Bogaerts eyes spot as Red Sox shortstop of the future


It's been some time since the Red Sox have had a prospect as highly coveted as Xander Bogaerts.

Casey Kelly, drafted as a shortstop-pitcher hybrid, was deal toff to San Diego as the centerpiece of the deal which brought theRed Sox Adrian Gonzalez.

Hanley Ramirez, similarly dealt -- for Josh Beckett and Mike Lowell -- also never got the chance to establish himself in Boston.

There are no absolutes about prospects, but the Red Sox areas excited about Bogaerts -- like Kelly (sort of) and Ramirez before him, a shortstop -- as any homegrown player in a long, long time.

The Sox aren't alone in their enthusiasm. Baseball America considers him the top Red Sox' prospect and could list him among the Top 10 prospects in the game when they compile their annual list next month.

Rival teams routinely inquired about him this past off-season, only to be summarily dismissed by GM Ben Cherington. Bogaerts, a native of Aruba, is as close to untouchable as any player in the Boston organization.

Named the Red Sox Minor League Offensive Player of the Year in 2012, Bogaerts hit .307 with 37 doubles, 20 homers and 81 RBI in 127 games split between Single A Salem and Double A Portland.

He'll likely be invited to big league spring training in a few weeks and will probably begin his fourth pro season at Double A again, but his time there is expected to be short. It would surprise few if Bogaerts made his major league debut later in 2013, after a requisite stop at Triple A Pawtucket.

"I can't control that stuff,'' said Bogaerts when asked about his career trajectory. "I can just work hard and play hard every day, wherever I'm at, Portland or Pawtucket. That's for the (front) office guys to make a decision on that. I can just control what I can control."

At 6-foot-3, there are some evaluators who wonder whether Bogaerts, at 20, is already too big to project as a major league shortstop. But Bogaerts, who took part in the Red Sox winter Rookie Development program earlier this month, believes he's athletic enough to handle the position.

"I'm working hard to try to stay at shortstop,'' said Bogaerts, "(watching) my weight. I don't have a problem with weight, as in getting fatter and stuff, but I'm just working hard to stay at the position. Wherever the organization wants me to be, whatever position, I'm open to it."

Shortstop, of course, has been a revolving door since the Red Sox traded Nomar Garciaparra in July of 2004. Since then, the Sox have utilized Orlando Cabrera, Alex Gonzalez (twice), Julio Lugo, Nick Green, Marco Scutaro, Mike Aviles and others to man the position.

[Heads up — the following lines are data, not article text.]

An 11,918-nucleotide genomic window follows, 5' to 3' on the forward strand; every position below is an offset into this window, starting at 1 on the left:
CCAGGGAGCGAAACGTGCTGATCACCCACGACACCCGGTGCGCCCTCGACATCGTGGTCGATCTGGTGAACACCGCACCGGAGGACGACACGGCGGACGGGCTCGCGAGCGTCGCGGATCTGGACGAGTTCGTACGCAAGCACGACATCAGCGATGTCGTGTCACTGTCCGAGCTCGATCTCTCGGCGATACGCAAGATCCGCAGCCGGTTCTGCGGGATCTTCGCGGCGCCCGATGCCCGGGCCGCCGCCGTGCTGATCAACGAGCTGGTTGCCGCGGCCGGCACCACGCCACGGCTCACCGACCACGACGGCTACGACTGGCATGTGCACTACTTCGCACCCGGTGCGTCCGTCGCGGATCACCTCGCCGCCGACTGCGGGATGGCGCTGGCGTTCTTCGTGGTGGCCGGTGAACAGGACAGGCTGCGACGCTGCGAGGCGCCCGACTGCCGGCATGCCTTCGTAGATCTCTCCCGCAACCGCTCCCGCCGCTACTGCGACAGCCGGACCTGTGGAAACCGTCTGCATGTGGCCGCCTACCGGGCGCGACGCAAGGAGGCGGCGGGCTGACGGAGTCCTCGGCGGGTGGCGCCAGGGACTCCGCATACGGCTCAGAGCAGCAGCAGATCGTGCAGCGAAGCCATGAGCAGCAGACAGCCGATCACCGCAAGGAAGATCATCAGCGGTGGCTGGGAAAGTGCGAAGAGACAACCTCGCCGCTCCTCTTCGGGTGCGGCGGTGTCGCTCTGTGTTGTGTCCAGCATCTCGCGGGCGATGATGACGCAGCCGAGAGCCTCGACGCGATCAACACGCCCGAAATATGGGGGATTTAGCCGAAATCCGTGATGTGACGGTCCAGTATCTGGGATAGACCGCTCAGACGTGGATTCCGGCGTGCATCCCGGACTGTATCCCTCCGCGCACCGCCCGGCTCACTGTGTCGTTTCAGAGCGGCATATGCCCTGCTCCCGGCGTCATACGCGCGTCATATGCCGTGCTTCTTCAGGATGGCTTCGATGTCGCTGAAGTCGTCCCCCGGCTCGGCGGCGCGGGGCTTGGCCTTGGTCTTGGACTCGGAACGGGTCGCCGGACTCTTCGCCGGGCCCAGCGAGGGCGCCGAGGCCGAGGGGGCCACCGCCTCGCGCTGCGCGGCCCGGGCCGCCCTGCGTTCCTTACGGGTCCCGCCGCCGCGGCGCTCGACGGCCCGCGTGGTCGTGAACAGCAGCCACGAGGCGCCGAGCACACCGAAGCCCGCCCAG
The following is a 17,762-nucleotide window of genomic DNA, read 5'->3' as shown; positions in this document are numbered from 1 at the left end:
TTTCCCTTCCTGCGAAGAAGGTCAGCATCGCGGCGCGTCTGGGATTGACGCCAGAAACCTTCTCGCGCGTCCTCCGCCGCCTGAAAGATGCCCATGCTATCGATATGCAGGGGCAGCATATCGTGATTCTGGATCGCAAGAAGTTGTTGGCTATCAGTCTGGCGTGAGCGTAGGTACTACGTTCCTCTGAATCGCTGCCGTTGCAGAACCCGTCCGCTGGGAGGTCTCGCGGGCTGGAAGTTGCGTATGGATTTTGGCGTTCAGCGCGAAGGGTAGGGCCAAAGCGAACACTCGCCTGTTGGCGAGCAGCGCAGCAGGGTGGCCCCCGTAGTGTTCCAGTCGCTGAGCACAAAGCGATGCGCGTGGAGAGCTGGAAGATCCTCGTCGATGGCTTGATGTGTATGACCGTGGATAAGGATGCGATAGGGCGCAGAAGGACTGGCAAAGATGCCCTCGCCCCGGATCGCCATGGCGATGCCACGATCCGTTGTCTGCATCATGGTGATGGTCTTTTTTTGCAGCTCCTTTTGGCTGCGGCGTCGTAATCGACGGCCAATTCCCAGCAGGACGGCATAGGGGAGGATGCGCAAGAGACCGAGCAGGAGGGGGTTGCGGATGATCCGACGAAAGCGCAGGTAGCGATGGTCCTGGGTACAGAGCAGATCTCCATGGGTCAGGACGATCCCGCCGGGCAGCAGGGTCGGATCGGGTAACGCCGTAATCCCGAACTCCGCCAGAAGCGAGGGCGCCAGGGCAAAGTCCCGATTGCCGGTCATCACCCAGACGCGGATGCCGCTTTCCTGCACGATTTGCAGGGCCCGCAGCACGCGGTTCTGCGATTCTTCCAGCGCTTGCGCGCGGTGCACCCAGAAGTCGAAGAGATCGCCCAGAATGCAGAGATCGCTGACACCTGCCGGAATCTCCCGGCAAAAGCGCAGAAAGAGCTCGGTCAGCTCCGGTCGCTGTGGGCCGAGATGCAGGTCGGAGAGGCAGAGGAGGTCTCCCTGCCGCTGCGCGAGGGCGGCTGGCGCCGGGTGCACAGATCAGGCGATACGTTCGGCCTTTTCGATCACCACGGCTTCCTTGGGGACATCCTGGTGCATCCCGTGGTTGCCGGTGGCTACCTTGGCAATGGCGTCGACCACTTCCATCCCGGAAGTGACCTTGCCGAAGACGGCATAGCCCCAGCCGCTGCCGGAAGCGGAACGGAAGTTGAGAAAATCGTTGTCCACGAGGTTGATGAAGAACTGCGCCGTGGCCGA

Even now, there's something of a logjam. The team signed Stephen Drew last month to be the starting shortstop, but Jose Iglesias remains in the picture, and last summer, the Sox used their first-round pick to draft Deven Marrero, a shortstop, out of Arizona State.

Still, Bogaerts is widely viewed as the Red Sox shortstop of the (near) future.

"Shortstop is my position right now," said Boagerts with some diplomacy, "and that's what I'm working at to become better at. That's what the organization wants me to do right now."

He was made aware by some family and friends that his name had popped up in some trade talks this off-season, but never paid much attention to the rumors. That was just as well, since the Sox had absolutely no intention of moving him.

"I try not to worry about that stuff," said Bogaerts. "It might get you mentally distracted, so I leave that up to the (organization). It's great (to be wanted), but it's also good that the Red Sox said no. That's even better."

Talented thought he may be, Bogaerts is far from a finished product. He could use more discipline at the plate -- with just 44 walks in 532 plate appearances -- and his positional play needs refining.

"Defense and speed,'' he said with a smile when asked what he's concentrating on. "I work on my hitting a lot, but this year, I'm really focusing on my defense and speed. Last year, I worked on my defense and it was better. This year, it's speed. Hopefully, I can be a better all-around player so whatever the big league club needs, I can (provide).''

Having stolen just 10 bases in his minor league career, Bogaerts can't yet be classified as a true five-tool player. But he insists he has the athleticism to become a stolen base threat.

"Oh yeah, man . . . to be honest, yeah," he said, nearly blushing at his assertion.

So there's work to be done still and promotions to earn. But at 20, Bogaerts' future is seemingly unlimited.

"To be honest, I've always dreamed of being in this position," he said."The Red Sox had Hanley and I always wanted to follow his footsteps and I guess I'm right here, right where he was at. That's pretty amazing."

The difference being, of course, that Bogaerts is not going anywhere. Except, eventually, to Fenway.

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